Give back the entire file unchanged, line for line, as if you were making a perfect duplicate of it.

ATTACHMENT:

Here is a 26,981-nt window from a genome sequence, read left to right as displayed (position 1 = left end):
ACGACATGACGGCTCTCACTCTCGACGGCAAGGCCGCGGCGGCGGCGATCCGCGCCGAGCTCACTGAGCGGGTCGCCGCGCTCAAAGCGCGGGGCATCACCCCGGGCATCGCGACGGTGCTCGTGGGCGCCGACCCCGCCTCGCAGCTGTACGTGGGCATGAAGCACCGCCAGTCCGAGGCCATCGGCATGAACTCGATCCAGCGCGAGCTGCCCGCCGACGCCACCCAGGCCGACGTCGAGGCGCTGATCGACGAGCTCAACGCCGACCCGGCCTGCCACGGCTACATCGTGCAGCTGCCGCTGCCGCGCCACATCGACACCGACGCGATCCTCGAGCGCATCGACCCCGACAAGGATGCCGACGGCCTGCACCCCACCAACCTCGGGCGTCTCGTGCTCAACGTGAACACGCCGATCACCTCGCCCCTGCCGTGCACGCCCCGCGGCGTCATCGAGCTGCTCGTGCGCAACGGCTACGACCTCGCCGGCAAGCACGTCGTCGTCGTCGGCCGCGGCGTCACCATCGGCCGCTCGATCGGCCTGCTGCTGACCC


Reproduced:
Here is a 26,981-nt window from a genome sequence, read left to right as displayed (position 1 = left end):
ACGACATGACGGCTCTCACTCTCGACGGCAAGGCCGCGGCGGCGGCGATCCGCGCCGAGCTCACTGAGCGGGTCGCCGCGCTCAAAGCGCGGGGCATCACCCCGGGCATCGCGACGGTGCTCGTGGGCGCCGACCCCGCCTCGCAGCTGTACGTGGGCATGAAGCACCGCCAGTCCGAGGCCATCGGCATGAACTCGATCCAGCGCGAGCTGCCCGCCGACGCCACCCAGGCCGACGTCGAGGCGCTGATCGACGAGCTCAACGCCGACCCGGCCTGCCACGGCTACATCGTGCAGCTGCCGCTGCCGCGCCACATCGACACCGACGCGATCCTCGAGCGCATCGACCCCGACAAGGATGCCGACGGCCTGCACCCCACCAACCTCGGGCGTCTCGTGCTCAACGTGAACACGCCGATCACCTCGCCCCTGCCGTGCACGCCCCGCGGCGTCATCGAGCTGCTCGTGCGCAACGGCTACGACCTCGCCGGCAAGCACGTCGTCGTCGTCGGCCGCGGCGTCACCATCGGCCGCTCGATCGGCCTGCTGCTGACCC